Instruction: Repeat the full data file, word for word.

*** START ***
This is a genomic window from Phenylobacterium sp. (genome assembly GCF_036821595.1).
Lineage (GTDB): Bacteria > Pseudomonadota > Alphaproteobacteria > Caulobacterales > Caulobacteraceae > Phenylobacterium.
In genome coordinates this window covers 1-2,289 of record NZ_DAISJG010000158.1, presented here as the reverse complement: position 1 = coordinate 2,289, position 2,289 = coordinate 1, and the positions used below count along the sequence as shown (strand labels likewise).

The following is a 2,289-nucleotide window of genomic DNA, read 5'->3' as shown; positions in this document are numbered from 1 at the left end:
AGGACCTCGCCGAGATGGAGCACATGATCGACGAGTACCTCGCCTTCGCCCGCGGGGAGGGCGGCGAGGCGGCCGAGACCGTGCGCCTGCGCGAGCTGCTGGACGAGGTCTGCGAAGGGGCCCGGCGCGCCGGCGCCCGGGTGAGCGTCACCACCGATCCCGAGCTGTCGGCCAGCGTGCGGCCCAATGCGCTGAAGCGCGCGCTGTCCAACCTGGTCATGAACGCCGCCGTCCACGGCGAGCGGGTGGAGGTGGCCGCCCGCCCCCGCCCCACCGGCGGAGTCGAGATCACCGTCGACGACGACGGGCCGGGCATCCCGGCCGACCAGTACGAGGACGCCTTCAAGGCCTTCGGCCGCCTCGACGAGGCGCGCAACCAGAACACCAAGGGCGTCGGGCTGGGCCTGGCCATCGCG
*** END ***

This is a genomic window from Phenylobacterium sp. (genome assembly GCF_036821595.1).
Lineage (GTDB): Bacteria > Pseudomonadota > Alphaproteobacteria > Caulobacterales > Caulobacteraceae > Phenylobacterium.
In genome coordinates this window covers 1-2,289 of record NZ_DAISJG010000158.1, presented here as the reverse complement: position 1 = coordinate 2,289, position 2,289 = coordinate 1, and the positions used below count along the sequence as shown (strand labels likewise).

The following is a 2,289-nucleotide window of genomic DNA, read 5'->3' as shown; positions in this document are numbered from 1 at the left end:
AGGACCTCGCCGAGATGGAGCACATGATCGACGAGTACCTCGCCTTCGCCCGCGGGGAGGGCGGCGAGGCGGCCGAGACCGTGCGCCTGCGCGAGCTGCTGGACGAGGTCTGCGAAGGGGCCCGGCGCGCCGGCGCCCGGGTGAGCGTCACCACCGATCCCGAGCTGTCGGCCAGCGTGCGGCCCAATGCGCTGAAGCGCGCGCTGTCCAACCTGGTCATGAACGCCGCCGTCCACGGCGAGCGGGTGGAGGTGGCCGCCCGCCCCCGCCCCACCGGCGGAGTCGAGATCACCGTCGACGACGACGGGCCGGGCATCCCGGCCGACCAGTACGAGGACGCCTTCAAGGCCTTCGGCCGCCTCGACGAGGCGCGCAACCAGAACACCAAGGGCGTCGGGCTGGGCCTGGCCATCGCG